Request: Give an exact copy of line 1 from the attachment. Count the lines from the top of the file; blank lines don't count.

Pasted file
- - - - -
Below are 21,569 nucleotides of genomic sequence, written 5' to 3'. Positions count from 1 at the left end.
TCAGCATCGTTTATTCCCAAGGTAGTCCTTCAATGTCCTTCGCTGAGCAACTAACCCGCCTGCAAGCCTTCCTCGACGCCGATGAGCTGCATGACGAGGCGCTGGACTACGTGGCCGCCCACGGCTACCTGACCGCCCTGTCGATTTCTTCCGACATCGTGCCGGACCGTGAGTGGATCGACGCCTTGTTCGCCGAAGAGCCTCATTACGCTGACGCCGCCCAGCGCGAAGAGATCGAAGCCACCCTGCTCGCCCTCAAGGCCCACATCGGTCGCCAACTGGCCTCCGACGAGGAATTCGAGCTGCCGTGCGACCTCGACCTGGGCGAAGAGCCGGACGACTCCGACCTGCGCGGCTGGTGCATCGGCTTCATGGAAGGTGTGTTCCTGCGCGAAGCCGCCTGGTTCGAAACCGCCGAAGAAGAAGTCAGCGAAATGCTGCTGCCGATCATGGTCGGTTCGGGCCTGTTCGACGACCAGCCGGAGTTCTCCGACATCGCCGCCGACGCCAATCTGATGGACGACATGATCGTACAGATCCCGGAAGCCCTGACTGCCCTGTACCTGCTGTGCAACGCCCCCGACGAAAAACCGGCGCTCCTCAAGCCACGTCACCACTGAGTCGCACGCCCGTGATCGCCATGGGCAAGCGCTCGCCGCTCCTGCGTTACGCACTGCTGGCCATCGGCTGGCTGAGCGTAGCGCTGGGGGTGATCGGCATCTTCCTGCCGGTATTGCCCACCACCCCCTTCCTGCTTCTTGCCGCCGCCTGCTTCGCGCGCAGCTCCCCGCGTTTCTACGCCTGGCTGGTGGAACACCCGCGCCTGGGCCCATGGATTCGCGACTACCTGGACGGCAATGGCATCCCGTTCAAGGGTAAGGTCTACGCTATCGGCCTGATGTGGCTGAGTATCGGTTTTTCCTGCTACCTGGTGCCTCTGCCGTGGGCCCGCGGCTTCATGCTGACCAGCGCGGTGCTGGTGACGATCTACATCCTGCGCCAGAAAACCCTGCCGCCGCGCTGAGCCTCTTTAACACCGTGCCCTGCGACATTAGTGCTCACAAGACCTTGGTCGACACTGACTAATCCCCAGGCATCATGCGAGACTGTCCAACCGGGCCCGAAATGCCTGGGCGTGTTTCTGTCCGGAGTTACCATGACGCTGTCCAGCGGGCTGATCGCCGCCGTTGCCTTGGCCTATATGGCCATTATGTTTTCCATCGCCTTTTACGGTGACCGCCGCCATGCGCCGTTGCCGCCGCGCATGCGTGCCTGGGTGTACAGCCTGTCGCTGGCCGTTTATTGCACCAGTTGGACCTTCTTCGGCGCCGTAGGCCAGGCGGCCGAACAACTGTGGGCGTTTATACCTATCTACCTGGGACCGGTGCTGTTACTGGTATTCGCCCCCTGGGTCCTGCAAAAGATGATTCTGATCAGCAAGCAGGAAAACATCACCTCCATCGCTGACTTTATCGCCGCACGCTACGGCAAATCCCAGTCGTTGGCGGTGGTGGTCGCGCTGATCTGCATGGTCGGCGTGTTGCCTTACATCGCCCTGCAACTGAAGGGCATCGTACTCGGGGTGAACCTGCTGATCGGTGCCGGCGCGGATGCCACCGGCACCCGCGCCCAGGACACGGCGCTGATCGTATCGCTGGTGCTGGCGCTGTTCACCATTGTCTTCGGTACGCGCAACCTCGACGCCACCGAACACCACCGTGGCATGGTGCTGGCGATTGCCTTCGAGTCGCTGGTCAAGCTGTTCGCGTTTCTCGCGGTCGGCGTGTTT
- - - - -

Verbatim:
Below are 21,569 nucleotides of genomic sequence, written 5' to 3'. Positions count from 1 at the left end.